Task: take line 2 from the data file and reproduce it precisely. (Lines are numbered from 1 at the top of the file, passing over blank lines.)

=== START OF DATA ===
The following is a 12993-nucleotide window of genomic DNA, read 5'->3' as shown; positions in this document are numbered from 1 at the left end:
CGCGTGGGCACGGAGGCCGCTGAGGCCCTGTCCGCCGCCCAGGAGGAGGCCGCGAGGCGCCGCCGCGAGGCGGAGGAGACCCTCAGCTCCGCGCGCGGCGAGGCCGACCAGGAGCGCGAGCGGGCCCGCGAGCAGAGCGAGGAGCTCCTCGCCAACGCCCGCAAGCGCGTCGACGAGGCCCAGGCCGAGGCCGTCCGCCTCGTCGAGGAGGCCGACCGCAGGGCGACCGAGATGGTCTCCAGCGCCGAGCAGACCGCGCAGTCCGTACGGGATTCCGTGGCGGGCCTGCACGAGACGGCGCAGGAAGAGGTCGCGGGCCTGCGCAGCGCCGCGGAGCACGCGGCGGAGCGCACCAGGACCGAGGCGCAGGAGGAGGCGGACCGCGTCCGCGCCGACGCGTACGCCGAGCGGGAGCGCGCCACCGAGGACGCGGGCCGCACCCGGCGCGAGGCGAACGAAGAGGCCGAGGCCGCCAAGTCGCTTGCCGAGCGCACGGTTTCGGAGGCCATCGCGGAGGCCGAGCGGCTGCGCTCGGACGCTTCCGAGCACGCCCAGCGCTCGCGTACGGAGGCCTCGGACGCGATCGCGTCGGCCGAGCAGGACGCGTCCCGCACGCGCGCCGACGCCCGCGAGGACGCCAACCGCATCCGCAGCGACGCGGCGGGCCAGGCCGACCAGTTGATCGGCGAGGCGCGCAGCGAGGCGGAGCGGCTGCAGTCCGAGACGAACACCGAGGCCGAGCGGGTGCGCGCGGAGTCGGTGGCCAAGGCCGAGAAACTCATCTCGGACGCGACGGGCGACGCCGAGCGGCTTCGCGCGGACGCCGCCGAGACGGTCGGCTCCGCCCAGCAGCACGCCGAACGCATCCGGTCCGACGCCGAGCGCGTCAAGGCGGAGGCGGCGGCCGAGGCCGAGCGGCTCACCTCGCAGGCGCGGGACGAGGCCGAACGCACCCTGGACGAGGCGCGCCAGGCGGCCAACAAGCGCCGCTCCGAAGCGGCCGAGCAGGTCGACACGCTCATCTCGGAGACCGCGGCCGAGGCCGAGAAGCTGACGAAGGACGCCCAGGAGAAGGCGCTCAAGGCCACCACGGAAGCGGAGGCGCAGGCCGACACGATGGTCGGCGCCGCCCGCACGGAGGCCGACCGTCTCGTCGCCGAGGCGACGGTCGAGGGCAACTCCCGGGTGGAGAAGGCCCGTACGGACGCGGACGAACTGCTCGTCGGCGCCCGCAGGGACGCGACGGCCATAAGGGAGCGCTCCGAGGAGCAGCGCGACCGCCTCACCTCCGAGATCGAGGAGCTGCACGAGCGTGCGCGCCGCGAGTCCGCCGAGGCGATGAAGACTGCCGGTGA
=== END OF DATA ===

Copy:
CGCGTGGGCACGGAGGCCGCTGAGGCCCTGTCCGCCGCCCAGGAGGAGGCCGCGAGGCGCCGCCGCGAGGCGGAGGAGACCCTCAGCTCCGCGCGCGGCGAGGCCGACCAGGAGCGCGAGCGGGCCCGCGAGCAGAGCGAGGAGCTCCTCGCCAACGCCCGCAAGCGCGTCGACGAGGCCCAGGCCGAGGCCGTCCGCCTCGTCGAGGAGGCCGACCGCAGGGCGACCGAGATGGTCTCCAGCGCCGAGCAGACCGCGCAGTCCGTACGGGATTCCGTGGCGGGCCTGCACGAGACGGCGCAGGAAGAGGTCGCGGGCCTGCGCAGCGCCGCGGAGCACGCGGCGGAGCGCACCAGGACCGAGGCGCAGGAGGAGGCGGACCGCGTCCGCGCCGACGCGTACGCCGAGCGGGAGCGCGCCACCGAGGACGCGGGCCGCACCCGGCGCGAGGCGAACGAAGAGGCCGAGGCCGCCAAGTCGCTTGCCGAGCGCACGGTTTCGGAGGCCATCGCGGAGGCCGAGCGGCTGCGCTCGGACGCTTCCGAGCACGCCCAGCGCTCGCGTACGGAGGCCTCGGACGCGATCGCGTCGGCCGAGCAGGACGCGTCCCGCACGCGCGCCGACGCCCGCGAGGACGCCAACCGCATCCGCAGCGACGCGGCGGGCCAGGCCGACCAGTTGATCGGCGAGGCGCGCAGCGAGGCGGAGCGGCTGCAGTCCGAGACGAACACCGAGGCCGAGCGGGTGCGCGCGGAGTCGGTGGCCAAGGCCGAGAAACTCATCTCGGACGCGACGGGCGACGCCGAGCGGCTTCGCGCGGACGCCGCCGAGACGGTCGGCTCCGCCCAGCAGCACGCCGAACGCATCCGGTCCGACGCCGAGCGCGTCAAGGCGGAGGCGGCGGCCGAGGCCGAGCGGCTCACCTCGCAGGCGCGGGACGAGGCCGAACGCACCCTGGACGAGGCGCGCCAGGCGGCCAACAAGCGCCGCTCCGAAGCGGCCGAGCAGGTCGACACGCTCATCTCGGAGACCGCGGCCGAGGCCGAGAAGCTGACGAAGGACGCCCAGGAGAAGGCGCTCAAGGCCACCACGGAAGCGGAGGCGCAGGCCGACACGATGGTCGGCGCCGCCCGCACGGAGGCCGACCGTCTCGTCGCCGAGGCGACGGTCGAGGGCAACTCCCGGGTGGAGAAGGCCCGTACGGACGCGGACGAACTGCTCGTCGGCGCCCGCAGGGACGCGACGGCCATAAGGGAGCGCTCCGAGGAGCAGCGCGACCGCCTCACCTCCGAGATCGAGGAGCTGCACGAGCGTGCGCGCCGCGAGTCCGCCGAGGCGATGAAGACTGCCGGTGA